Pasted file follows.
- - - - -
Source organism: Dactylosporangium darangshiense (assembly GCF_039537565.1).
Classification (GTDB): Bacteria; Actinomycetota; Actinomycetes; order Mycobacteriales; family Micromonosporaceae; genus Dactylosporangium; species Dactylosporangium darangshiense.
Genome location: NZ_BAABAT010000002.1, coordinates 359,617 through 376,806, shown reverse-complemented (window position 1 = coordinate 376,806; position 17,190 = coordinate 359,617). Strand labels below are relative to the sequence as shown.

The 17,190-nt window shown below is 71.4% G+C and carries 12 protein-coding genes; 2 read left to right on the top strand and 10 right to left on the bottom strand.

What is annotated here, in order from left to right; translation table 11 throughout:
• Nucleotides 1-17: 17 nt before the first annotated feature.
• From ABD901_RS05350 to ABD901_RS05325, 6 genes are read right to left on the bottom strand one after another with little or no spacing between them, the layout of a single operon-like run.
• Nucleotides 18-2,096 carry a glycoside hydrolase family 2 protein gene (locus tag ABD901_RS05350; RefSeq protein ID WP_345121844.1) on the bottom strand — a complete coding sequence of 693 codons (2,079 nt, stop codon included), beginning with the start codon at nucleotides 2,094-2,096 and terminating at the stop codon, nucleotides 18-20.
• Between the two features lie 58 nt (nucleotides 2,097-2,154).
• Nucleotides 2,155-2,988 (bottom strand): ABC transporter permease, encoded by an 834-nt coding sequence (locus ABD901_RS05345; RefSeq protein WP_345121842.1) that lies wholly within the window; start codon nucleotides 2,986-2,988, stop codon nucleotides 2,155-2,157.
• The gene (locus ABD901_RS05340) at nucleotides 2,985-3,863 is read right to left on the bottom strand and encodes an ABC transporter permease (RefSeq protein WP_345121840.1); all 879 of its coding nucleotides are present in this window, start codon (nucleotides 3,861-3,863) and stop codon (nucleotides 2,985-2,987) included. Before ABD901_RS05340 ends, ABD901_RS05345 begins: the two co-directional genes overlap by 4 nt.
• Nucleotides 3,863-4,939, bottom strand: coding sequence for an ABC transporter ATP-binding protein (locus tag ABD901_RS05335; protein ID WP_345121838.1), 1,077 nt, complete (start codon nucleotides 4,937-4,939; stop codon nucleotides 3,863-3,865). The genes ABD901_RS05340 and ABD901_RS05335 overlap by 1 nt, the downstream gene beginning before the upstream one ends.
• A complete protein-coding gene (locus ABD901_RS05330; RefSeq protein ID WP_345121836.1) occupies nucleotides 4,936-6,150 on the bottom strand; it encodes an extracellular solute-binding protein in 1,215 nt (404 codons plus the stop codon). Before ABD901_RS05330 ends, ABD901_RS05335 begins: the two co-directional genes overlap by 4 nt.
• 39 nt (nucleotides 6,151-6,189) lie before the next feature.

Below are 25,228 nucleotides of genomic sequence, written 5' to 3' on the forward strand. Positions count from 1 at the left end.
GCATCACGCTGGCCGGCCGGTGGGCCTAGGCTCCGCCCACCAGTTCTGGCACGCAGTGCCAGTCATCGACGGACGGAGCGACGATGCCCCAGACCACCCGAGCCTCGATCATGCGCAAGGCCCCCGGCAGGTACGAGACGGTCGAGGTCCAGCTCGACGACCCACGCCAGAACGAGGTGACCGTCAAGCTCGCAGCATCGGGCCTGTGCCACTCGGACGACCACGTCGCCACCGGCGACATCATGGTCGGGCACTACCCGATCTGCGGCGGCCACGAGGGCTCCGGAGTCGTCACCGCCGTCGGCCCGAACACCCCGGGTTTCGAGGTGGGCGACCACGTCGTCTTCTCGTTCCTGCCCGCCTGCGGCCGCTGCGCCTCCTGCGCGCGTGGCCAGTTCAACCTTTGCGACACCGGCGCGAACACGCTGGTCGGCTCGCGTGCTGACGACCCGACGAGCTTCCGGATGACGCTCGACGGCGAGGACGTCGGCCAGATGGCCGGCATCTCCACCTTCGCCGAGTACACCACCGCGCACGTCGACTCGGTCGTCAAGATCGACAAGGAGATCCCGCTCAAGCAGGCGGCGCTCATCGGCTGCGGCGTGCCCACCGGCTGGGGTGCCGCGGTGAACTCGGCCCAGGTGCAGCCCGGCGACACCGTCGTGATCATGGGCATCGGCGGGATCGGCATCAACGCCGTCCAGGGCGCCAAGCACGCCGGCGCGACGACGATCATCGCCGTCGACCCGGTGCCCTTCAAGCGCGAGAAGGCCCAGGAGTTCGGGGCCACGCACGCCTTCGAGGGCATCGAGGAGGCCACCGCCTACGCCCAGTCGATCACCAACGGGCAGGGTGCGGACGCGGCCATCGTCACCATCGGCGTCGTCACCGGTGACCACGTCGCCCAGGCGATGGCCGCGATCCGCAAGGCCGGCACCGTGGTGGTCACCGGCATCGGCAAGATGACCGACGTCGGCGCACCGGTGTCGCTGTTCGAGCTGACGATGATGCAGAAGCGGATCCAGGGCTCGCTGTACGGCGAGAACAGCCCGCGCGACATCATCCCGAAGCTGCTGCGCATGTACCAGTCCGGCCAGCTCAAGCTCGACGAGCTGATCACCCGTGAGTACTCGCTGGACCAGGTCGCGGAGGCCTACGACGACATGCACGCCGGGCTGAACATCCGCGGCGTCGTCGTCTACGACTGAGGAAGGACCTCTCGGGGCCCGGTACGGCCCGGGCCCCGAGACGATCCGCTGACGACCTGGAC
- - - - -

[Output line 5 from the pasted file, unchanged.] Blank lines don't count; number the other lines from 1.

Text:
What is annotated here, in order from left to right; translation table 11 throughout: